Olsson, Erika2; Ingman, Pontus2; Ahmed, Ban2; Kälvemark Sporrong, Sofia Beatrice3
1 Social and Clinical Pharmacy, Department of Pharmacy, Faculty of Health and Medical Sciences, Københavns Universitet2 unknown3 Social and Clinical Pharmacy, Department of Pharmacy, Faculty of Health and Medical Sciences, Københavns Universitet
BACKGROUND: It is important that pharmacists counsel patients about their prescribed medicines, as it leads to improved therapeutic outcome, increases compliance, and decreases confusion and insecurity. Studies have shown that the number of patients getting any pharmaceutical counseling varies greatly. Swedish pharmacists claim that the focus of the dialog with the patient has switched from pharmaceutical counseling to economy and regulations. OBJECTIVE: The aim of this study was to determine the content and time disposition of the patient-pharmacist communication during dispensing of prescribed medicines at Swedish community pharmacies. METHOD: Non-participant observations and audio recordings were used as data-collecting methods. The content of the dialog was categorized into 2 deductively decided main categories-medicinal and non-medicinal issues-and 12 inductively decided subcategories. RESULTS: A total of 282 pharmacy encounters were observed and recorded, of which 259 fully coincided with the inclusion criteria. After categorizing the content of each encounter the results showed that there was little or no dialog regarding medicinal issues during the pharmacy encounter in Swedish community pharmacies. Forty percent of the dialog concerns non-medical issues and almost half of the encounter was silent. CONCLUSION: Medicines are an essential treatment method in healthcare, and pharmaceutical expertise is available to patients who enter a community pharmacy. The results of this study show that today's pharmacy encounter is not focused on improving the use of medication, possibly resulting in the patient not gaining the most benefit from his or her treatment.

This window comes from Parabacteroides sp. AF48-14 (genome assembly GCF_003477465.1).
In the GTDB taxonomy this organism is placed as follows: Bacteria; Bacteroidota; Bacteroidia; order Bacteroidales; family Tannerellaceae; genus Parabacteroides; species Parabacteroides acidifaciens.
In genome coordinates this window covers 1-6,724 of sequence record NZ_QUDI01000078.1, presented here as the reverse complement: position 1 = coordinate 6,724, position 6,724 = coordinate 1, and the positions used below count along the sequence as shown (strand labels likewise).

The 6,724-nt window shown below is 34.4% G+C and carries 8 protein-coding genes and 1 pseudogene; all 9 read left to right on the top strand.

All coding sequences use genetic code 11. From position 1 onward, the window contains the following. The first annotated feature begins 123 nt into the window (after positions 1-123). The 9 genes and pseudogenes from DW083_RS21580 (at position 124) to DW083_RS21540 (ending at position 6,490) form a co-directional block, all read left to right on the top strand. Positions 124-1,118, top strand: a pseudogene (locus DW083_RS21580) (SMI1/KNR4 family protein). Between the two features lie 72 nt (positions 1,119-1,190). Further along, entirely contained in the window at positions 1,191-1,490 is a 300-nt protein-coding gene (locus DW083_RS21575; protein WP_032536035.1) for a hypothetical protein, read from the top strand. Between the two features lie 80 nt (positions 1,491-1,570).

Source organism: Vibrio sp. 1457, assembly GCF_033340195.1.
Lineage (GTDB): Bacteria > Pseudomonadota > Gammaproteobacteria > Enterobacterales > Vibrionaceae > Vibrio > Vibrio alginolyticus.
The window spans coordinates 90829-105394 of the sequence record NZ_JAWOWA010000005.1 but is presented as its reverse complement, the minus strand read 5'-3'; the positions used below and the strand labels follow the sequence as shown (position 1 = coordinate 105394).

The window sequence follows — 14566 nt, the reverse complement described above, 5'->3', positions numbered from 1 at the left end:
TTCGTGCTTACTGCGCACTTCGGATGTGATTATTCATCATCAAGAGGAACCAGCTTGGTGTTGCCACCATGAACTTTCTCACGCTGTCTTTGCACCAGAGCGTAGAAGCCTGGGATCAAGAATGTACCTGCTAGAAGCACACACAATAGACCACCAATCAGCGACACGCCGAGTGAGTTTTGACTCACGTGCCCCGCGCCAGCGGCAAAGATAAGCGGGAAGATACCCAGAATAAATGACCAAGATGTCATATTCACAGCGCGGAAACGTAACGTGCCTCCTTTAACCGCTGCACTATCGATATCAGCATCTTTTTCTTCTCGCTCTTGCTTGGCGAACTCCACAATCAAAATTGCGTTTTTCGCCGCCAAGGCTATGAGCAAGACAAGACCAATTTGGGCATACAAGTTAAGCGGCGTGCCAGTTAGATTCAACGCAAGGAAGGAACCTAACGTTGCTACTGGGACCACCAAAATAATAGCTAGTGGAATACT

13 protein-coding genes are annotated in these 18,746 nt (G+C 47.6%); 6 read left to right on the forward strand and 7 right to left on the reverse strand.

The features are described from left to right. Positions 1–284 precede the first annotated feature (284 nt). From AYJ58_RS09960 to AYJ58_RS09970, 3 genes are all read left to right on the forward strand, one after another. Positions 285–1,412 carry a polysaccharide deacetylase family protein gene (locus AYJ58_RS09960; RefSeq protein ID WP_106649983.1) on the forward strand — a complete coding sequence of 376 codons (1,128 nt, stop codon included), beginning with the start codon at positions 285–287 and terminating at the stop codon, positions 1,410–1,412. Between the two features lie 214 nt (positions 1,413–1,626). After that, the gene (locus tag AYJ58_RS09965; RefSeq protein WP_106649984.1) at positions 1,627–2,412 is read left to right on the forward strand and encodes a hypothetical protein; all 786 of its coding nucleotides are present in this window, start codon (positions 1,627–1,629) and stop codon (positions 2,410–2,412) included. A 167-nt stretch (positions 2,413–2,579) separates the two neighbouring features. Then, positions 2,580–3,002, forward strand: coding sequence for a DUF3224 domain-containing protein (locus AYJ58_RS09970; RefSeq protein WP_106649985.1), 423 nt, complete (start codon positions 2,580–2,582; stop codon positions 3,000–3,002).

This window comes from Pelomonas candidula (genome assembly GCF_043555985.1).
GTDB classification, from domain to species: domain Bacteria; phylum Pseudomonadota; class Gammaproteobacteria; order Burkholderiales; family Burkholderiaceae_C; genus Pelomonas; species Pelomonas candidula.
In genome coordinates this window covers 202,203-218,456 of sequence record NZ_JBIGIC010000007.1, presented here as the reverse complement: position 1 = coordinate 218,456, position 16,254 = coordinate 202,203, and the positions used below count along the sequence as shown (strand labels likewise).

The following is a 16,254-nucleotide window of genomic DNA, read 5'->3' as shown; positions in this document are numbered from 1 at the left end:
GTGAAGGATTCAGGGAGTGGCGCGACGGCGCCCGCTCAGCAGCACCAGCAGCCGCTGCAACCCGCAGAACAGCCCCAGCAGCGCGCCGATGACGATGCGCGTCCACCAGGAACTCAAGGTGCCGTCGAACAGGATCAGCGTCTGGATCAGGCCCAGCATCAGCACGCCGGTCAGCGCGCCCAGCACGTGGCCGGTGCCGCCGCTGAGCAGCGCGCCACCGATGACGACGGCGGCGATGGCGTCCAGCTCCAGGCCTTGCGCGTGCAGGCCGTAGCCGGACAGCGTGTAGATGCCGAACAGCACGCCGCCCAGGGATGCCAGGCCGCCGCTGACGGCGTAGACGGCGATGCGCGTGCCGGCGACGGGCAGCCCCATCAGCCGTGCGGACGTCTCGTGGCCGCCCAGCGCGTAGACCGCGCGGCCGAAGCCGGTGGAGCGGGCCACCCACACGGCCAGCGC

Research in Social and Administrative Pharmacy, 2014, Vol 10, Issue 1, p. 149-155